It’s Time to be Heard on NSPIRE
The public review and comment on the proposed NSPIRE physical inspection scoring and ranking methodology is now open. It closes April 27, 2023, and NSPIRE becomes the “law of the land” on Oct. 1, 2023. NSPIRE is the successor inspection protocol of the Uniform Physical Condition Standards (UPCS) and the Housing Quality Standards (HQS). The HQS Inspection Protocol has been in effect since 1979 for Voucher Programs and grant-based programs. The UPCS Inspection Protocol started in 1999 for Multifamily and Public Housing and was later adopted by the Low-Income Housing Tax Credit Program and HOME Program.
The scoring on REAC inspections is a key element of the process, as it is designed to indicate who is “high-risk” and who is a “high-performer.” The new NSPIRE scoring approach is a dramatic departure from the on used by REAC since 1999. US Housing Consultants Founder and Senior Partner Scott Precourt parsed the scoring system here. HUD is obligated to respond to all comments, and many of the industry’s comments have shaped the creation of NSPIRE in prior comment periods. You are encouraged to review the notice and let your opinion and quesitons be known to HUD, you can review the instruction on how to submit comments by clicking here.
The NSPIRE standards will apply to Public Housing and Multifamily Housing programs, including Housing Choice Voucher, Section 8 Project-Based and other assisted housing, Section 202/811 programs, and HUD-insured Multifamily programs. Instructions on how to submit comments to HUD can be found here. The agency is obligated to respond to all comments.
In a press release HUD says this new scoring and ranking methodology is intended to:
- Prioritize health, safety, and functional defects over appearance
- Focus on the areas where residents spend the most time: their units
- Improve sampling and providing a more accurate score for property conditions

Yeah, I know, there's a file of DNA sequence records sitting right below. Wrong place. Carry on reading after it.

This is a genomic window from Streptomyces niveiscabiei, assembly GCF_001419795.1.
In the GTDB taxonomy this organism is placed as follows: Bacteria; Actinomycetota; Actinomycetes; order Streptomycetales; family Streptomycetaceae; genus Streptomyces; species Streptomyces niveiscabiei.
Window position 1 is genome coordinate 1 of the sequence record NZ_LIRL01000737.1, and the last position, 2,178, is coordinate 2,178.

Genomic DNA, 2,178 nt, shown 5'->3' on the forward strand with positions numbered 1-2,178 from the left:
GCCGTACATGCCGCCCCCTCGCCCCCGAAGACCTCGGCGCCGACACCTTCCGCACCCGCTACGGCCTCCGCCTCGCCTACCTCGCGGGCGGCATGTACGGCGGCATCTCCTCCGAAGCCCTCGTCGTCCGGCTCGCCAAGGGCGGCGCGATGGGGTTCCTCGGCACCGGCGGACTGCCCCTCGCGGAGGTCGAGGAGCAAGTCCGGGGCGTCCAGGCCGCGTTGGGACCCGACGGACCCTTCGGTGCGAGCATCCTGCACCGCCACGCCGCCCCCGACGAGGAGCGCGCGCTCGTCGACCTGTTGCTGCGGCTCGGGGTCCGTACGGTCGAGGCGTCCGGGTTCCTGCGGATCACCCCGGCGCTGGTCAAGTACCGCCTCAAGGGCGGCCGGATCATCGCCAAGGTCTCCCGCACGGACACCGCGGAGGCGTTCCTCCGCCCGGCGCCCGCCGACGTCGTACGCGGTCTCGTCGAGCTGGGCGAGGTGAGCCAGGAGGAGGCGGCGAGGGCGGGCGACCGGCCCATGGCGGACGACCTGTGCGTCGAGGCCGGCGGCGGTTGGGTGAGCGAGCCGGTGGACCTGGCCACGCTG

- Improve compliance monitoring and enforcement for failing scores
- Align inspection standards across all HUD-assisted properties
- Incorporate resident feedback regarding the condition of units
What Are The Differences in NSPIRE?
There are numerous differences between NSPIRE and the predecessor inspection protocols – UPCS and HQS. Housing Quality Standards (HQS) were used for “Results Based” Inspections, and UPCS Inspections were “Risk Based” inspections. A risk-based inspection takes a sampling of results and determines what risk may be present on the entire property and the owner’s general operation. REAC inspection used these risk ratings as a predictive indicator of whether there were likely more significant issues at a property. In comparison, HQS inspections were used to create a punch list for property owners of items that needed to be corrected to participate in a HUD-funded program.
The fundamental difference between HQS and UPCS with NSPIRE is that it combines the aims of a “Risk-Based” approach of using results to encourage better day-to-day compliance and a “Results-Based” approach which aims to see the issues correctly in a prompt and professional manner. This new hybrid approach aims to ensure a better living environment for residents that is free of hazardous conditions and meets essential building standards.
HUD Secretary Marcia L. Fudge explains the pivot to NSPIRE thusly: “HUD is prioritizing the health and safety of our residents by taking this step for the first time in 20 years. NSPIRE will formally align expectations of housing quality and consolidate inspection standards across HUD programs to raise the bar for what conditions exist in HUD assisted properties. Everyone deserves to live in a home that is safe. Feedback on our scoring methodology will ensure that millions of homes across the nation are meeting our standards year-round.”
Want to learn more about the new NSPIRE Scoring Methodology, Rules, and Requirements, join us on May 3, 2023 for an informative webinar on the new rules, scoring, and next steps.